If one is not already put in mind of smartphones and tablets, then this next sentence may well confirm it for you.
“A hundred years hence, through the aid of science, Christmas will even bring… through our more sensitive home wireless or universal telephone, which will have extended its area to other worlds of life.”
If only the author had known how prophetic his words were. For the ‘universal telephone’ as he calls it, sits at the centre of the digital revolution.
Still, he was perhaps wide of the mark in predicting this would enable us to converse with the dead and to ‘listen in’ on historical events because: “bearing in mind no sound is ever lost in space.”
Either that, or he was even more before his time.
The piece concludes, however, on a sentimental note: “If we were sure this would happen in a hundred years time - that at last generations to follow us would live in a world of goodwill and good neighbourhood, then science and its multifarious wonder would be amongst the most blessed gifts of Christmas. The idea of the first Christmas, to create a Christmas of humanity, is still a dream but science a hundred years hence has the power of turning it into a living reality.”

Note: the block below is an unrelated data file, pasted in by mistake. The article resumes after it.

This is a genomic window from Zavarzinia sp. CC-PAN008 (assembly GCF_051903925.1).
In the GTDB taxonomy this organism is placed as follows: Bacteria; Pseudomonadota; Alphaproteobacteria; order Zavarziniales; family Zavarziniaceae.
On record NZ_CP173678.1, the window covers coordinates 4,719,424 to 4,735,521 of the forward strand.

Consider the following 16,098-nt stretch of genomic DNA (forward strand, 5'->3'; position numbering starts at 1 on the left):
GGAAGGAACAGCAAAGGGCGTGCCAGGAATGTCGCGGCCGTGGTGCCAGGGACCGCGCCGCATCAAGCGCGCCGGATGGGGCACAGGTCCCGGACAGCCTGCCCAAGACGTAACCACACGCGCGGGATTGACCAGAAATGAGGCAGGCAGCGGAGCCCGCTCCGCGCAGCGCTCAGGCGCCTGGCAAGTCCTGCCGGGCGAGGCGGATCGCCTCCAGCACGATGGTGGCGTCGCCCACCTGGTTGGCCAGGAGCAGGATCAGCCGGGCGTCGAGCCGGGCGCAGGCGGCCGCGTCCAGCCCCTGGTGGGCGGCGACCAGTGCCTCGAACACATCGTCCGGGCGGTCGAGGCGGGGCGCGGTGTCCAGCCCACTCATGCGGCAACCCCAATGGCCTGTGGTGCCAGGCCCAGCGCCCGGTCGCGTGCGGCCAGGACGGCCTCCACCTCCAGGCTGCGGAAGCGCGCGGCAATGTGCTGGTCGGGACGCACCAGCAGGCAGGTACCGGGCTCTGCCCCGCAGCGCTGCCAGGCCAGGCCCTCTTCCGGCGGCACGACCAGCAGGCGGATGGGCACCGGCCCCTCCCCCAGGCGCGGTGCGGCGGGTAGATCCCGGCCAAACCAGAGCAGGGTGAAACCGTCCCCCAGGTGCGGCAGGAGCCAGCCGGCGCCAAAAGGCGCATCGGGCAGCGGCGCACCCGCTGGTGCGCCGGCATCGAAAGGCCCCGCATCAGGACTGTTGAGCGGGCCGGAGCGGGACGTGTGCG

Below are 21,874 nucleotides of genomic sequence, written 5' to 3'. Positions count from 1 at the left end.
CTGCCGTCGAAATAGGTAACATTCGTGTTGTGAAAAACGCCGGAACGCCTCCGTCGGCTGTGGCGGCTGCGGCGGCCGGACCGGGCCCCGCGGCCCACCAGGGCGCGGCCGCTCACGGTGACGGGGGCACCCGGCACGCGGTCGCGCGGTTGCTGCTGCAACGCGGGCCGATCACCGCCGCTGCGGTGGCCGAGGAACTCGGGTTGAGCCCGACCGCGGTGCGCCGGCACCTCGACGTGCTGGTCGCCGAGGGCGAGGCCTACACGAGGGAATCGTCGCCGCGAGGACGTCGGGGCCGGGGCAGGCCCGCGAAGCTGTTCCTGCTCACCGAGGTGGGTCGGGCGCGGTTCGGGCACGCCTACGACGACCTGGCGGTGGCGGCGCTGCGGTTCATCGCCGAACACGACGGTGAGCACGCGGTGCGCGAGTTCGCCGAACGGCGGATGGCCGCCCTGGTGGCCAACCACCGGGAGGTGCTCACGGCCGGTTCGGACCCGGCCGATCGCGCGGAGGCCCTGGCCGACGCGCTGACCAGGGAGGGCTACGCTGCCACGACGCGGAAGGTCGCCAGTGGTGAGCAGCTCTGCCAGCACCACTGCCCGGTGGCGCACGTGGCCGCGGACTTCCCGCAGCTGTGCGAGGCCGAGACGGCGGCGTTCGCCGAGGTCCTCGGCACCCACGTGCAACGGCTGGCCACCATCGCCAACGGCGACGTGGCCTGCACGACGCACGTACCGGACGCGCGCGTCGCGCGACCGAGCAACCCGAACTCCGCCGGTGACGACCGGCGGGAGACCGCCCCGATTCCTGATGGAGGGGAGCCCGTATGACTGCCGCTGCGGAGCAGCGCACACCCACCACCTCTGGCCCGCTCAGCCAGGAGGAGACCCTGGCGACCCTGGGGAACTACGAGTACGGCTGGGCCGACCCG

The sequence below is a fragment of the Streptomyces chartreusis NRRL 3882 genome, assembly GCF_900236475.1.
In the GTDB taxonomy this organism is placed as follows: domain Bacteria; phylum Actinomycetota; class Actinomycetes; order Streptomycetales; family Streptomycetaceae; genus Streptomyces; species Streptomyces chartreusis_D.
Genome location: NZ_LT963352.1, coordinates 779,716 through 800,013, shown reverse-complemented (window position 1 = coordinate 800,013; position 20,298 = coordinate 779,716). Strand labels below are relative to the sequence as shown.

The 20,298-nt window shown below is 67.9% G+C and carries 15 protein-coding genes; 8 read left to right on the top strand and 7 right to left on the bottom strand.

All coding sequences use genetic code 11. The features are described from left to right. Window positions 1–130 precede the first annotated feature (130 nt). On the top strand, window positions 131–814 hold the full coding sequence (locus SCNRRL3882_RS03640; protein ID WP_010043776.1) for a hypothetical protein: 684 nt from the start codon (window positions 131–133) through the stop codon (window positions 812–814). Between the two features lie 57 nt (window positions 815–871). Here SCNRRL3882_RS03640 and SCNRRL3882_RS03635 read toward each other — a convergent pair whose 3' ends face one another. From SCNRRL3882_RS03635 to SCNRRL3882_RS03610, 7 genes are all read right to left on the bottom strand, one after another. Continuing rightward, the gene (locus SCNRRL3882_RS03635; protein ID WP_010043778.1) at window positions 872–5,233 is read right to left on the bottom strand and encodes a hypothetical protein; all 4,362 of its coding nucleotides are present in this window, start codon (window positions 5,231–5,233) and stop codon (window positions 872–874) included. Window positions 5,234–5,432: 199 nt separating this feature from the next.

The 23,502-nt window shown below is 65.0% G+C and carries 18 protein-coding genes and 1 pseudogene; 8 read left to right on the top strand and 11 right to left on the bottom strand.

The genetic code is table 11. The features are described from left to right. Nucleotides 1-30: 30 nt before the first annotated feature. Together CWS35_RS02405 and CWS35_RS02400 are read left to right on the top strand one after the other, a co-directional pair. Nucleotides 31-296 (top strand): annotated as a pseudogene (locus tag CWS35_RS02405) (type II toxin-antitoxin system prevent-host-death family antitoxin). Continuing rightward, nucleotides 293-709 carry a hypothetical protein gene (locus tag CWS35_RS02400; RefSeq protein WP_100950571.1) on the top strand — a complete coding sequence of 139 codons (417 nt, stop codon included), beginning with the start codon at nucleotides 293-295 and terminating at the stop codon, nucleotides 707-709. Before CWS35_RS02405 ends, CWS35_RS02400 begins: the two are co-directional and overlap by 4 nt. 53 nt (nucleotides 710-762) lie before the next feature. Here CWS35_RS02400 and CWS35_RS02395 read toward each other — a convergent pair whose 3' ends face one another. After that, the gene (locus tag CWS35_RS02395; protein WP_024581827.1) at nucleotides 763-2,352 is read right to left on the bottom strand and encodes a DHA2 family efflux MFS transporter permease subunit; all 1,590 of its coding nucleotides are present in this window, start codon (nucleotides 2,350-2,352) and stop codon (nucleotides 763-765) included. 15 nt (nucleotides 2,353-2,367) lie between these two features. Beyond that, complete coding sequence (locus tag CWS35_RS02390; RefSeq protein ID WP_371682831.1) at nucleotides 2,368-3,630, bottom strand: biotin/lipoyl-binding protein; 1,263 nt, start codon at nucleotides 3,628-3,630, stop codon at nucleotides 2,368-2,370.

The adverts in these supplements also have a story to tell - they lack the gloss, the nod and wink of modern advertising campaigns, which, let’s face it can often seem irrelevant to the product being sold (examples abound: M&S, Sainsbury’s, John Lewis…) and yet they carry with them a sense of romance and warmth.
One, for Melbourne Ales proclaims its product is “beer brewed the good-old fashioned way, but under modern conditions”.
An advert for the Skipton Building Society describes the lender as a “snug sanctuary” and even lists its assets as £4m and reserve fund of £160,000. It sits alongside adverts for cream from Provincial Dairies and antidepressant ‘Eezit’, which claims “depression will be banished by taking but one Eezit tablet. Also for colds, flu and headaches.”
Long before texts, church bells rang the news